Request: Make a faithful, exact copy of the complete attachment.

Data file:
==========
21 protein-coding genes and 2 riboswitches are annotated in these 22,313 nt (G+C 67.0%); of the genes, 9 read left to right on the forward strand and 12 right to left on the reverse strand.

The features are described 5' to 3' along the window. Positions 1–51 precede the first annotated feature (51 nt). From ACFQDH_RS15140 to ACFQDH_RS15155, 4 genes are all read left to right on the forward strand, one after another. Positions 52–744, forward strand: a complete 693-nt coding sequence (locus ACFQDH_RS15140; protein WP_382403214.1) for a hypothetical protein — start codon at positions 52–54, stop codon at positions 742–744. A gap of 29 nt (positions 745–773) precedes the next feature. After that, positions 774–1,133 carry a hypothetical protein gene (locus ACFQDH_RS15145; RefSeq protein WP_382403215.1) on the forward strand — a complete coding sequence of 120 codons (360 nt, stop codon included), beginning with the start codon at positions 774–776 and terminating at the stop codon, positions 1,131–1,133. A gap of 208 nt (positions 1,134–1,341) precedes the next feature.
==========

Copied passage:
21 protein-coding genes and 2 riboswitches are annotated in these 22,313 nt (G+C 67.0%); of the genes, 9 read left to right on the forward strand and 12 right to left on the reverse strand.

The features are described 5' to 3' along the window. Positions 1–51 precede the first annotated feature (51 nt). From ACFQDH_RS15140 to ACFQDH_RS15155, 4 genes are all read left to right on the forward strand, one after another. Positions 52–744, forward strand: a complete 693-nt coding sequence (locus ACFQDH_RS15140; protein WP_382403214.1) for a hypothetical protein — start codon at positions 52–54, stop codon at positions 742–744. A gap of 29 nt (positions 745–773) precedes the next feature. After that, positions 774–1,133 carry a hypothetical protein gene (locus ACFQDH_RS15145; RefSeq protein WP_382403215.1) on the forward strand — a complete coding sequence of 120 codons (360 nt, stop codon included), beginning with the start codon at positions 774–776 and terminating at the stop codon, positions 1,131–1,133. A gap of 208 nt (positions 1,134–1,341) precedes the next feature.